So what does this year's survey reveal? A good deal about the habits and practices of Apple iPhone users, for a start. Devotees of the iPhone are among the heaviest users of digital content, it appears, and are more willing than any other type of consumer to pay for a wide range of types of content. They are good customers for services like on-demand TV - not only on their phones (19% of iPhone users, compared to 3% of all those surveyed) but also on other devices, such as the main family telly (37% of iPhone users, compared to 26% of the survey base).
When asked about their future desire to use these services, iPhone users retained this extra enthusiasm. A remarkable 37% crave access on-demand TV via their mobile phones in the future, this being more than three times the figure for all respondents. iPhone users were even willing to make micropayments or pay subscriptions in order to secure access to a broad range of content. According to Matthew Phillips (a partner at Olswang but no relation of 1709 Blog team member Jeremy), the survey results show that the iPhone is changing consumer behaviour in some remarkable ways:
"The survey gives a fascinating insight into iPhone users' behaviour in terms of current use, intended future use and willingness to pay for a wide variety of content across a range of platforms and devices. Having discovered the habit and simplicity of paying for apps and other services on the iPhone, it would seem that iPhone owners are also more willing to pay for content of many types than the general online population. To maximise their revenue opportunities in the digital environment, companies need to build payment solutions into consumer propositions on other platforms that are as easy to use as that on the iPhone."The survey was conducted by Olswang together with YouGov, by means of an online poll of 1,013 UK adults and 536 13-17 year olds. Olswang also spoke to more than 25 executives from leading businesses which are affected by convergence. Other findings of the survey include the following:
* films represent the content for which consumers are most willing to make micropayments, with 58% of adults saying they would pay, to access online, a film just released in cinemas, 52% saying they'd pay for to access a film which won't be on DVD for at least two months and 40% saying they would pay to access a film which is already on DVD or pay-TV.* Among iPhone users, the corresponding figures leap up to 73%, 67% and 54% respectively.* Consumers are surprisingly willing to pay for some content which they currently get for free, such as catch-up of the last seven days of TV. 30% of the online population as a whole, and 41% of iPhone users, were willing to make micropayments or set up a subscription to pay for such services.* News for newspapers was relatively gloomy. Just 19% of adult respondents (and only 30% of iPhone users) showed any willingness to make micropayments or take out subscriptions for newspaper articles or columns.
"The digital ecology has a complex mix of free, ad-supported and paid-for content. As people look to access social media and consume music, films and TV shows on an increasing range of devices, it appears that they can be taught to pay, just so long as it is easy and painless and that they value what they receive in return. However, newspaper owners have an uphill struggle to convince consumers to pay."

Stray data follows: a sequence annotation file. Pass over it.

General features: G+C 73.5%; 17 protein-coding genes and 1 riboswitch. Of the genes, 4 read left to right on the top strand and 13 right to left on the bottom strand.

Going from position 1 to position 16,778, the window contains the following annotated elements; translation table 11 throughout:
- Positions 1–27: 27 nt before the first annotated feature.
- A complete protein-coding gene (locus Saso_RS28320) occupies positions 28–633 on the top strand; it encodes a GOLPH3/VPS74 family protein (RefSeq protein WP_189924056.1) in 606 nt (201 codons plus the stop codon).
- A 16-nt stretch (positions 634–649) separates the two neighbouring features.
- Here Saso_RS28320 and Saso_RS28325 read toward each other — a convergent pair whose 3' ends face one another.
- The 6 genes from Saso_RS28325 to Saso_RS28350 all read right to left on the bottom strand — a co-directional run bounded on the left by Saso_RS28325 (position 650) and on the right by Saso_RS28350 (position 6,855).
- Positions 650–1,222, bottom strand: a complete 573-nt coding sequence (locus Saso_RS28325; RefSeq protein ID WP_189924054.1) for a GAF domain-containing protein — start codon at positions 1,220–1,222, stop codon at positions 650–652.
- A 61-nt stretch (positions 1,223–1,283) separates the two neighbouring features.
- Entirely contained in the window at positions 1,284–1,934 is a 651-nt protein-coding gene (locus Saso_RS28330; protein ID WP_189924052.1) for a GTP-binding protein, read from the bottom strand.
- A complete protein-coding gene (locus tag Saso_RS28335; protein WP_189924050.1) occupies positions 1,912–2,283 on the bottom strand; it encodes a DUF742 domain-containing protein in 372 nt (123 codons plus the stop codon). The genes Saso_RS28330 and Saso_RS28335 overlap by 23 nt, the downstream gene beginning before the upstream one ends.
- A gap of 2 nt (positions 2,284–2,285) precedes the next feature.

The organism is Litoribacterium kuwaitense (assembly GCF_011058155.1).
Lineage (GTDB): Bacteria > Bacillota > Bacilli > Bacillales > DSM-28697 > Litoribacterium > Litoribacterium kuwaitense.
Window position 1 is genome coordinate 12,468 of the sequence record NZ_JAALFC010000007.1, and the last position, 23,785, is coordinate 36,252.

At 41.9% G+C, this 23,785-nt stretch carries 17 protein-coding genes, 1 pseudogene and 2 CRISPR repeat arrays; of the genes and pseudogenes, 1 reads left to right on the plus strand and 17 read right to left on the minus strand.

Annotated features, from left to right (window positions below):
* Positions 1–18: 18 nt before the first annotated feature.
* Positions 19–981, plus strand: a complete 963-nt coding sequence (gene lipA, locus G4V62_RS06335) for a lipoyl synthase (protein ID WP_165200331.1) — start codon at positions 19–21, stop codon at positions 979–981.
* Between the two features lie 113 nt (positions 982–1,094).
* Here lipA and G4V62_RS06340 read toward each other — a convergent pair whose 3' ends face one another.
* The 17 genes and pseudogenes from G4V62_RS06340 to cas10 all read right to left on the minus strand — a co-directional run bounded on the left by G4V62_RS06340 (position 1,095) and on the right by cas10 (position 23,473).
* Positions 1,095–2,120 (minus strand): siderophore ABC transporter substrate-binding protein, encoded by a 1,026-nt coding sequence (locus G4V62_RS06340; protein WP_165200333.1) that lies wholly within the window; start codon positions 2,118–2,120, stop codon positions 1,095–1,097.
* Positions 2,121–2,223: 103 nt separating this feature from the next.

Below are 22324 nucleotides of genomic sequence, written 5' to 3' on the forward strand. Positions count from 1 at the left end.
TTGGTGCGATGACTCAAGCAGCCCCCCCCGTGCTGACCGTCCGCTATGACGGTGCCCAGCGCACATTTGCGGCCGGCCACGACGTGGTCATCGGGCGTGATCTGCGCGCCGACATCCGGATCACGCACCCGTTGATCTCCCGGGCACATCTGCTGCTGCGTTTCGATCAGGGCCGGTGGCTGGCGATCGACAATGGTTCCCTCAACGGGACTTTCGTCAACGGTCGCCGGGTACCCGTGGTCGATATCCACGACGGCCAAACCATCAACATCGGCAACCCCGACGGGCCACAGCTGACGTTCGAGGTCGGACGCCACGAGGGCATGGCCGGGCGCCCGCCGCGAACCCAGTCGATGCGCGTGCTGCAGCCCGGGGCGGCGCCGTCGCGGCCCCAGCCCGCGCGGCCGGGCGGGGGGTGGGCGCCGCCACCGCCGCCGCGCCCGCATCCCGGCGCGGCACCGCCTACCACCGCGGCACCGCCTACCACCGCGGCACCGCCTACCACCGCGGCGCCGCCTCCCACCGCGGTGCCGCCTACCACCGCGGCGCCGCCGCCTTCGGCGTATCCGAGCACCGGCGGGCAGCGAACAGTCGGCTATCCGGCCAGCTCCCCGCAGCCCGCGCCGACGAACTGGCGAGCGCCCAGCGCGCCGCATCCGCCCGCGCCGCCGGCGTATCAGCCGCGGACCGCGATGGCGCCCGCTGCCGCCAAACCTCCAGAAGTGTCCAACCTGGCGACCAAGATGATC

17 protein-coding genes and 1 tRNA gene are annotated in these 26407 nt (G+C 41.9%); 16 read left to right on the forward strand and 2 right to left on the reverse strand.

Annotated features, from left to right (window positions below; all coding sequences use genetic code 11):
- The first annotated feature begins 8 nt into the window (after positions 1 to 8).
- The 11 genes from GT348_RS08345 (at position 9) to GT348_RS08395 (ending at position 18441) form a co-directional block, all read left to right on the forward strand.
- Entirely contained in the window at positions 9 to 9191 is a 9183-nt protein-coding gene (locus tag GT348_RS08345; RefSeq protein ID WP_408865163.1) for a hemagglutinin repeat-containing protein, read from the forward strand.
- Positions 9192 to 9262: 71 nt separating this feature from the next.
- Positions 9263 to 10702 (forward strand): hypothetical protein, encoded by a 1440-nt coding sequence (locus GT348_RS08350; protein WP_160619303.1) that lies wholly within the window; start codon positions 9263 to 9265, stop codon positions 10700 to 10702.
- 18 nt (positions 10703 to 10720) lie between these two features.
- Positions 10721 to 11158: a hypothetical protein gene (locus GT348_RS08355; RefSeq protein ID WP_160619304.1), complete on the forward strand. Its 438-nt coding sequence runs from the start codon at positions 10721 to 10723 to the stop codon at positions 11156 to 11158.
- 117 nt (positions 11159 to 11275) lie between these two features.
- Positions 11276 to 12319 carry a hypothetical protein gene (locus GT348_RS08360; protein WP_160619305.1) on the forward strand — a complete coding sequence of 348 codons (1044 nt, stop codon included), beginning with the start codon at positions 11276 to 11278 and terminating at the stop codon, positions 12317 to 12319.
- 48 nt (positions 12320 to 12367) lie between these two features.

• Most people find their current broadband speeds either often or always satisfactory for their current activities. Demand for super-fast broadband will only arise from the widespread adoption of the internet as a delivery mechanism to the main TV at home;
• Truly "convergent" behaviour – i.e. accessing the same content and services across a range of devices, is being driven by the increase in "connected devices" with internet or other network connectivity, even if for the businesses involved, that requires building different technical solutions for different platforms;
• The main TV screen, connected to the internet (as contemplated by Project Canvas) is most likely to succeed when people move further towards on-demand viewing. For the mass market, linear TV appears likely to remain the default behaviour. Ultimately, "connected televisions" where the network connectivity is built into the set itself, combined with the upgrade cycle for consumer electronics, might create the game-changing moment;
• Other than for a narrow core demographic, e-book readers are likely to find their market position challenged by the next generation of tablets and other next- generation devices;
• Traditional radio is not a habit that is being ingrained within the 13-17 age group, who would much rather use new streaming services and services where they can control what they listen to by setting up their own playlists;
• Price and ease of access are key factors for adoption of online alternatives to products such as DVDs;
• In the world of connected devices, where users increasingly rely on recommendations, the content of smaller players risks getting lost, in the absence of meaningful regulatory protection. Consumers are generally willing to share personal information to improve the quality of these recommendations;
• Businesses from a range of sectors identify Google's online dominence as an actual or potential threat to their businesses, but consumers' attitudes to Google are overwhelmingly positive. Businesses must devise strategies to retain control over the consumer relationship in the face of the power of the aggregator and/or the gatekeeper.
2007 Convergence Survey here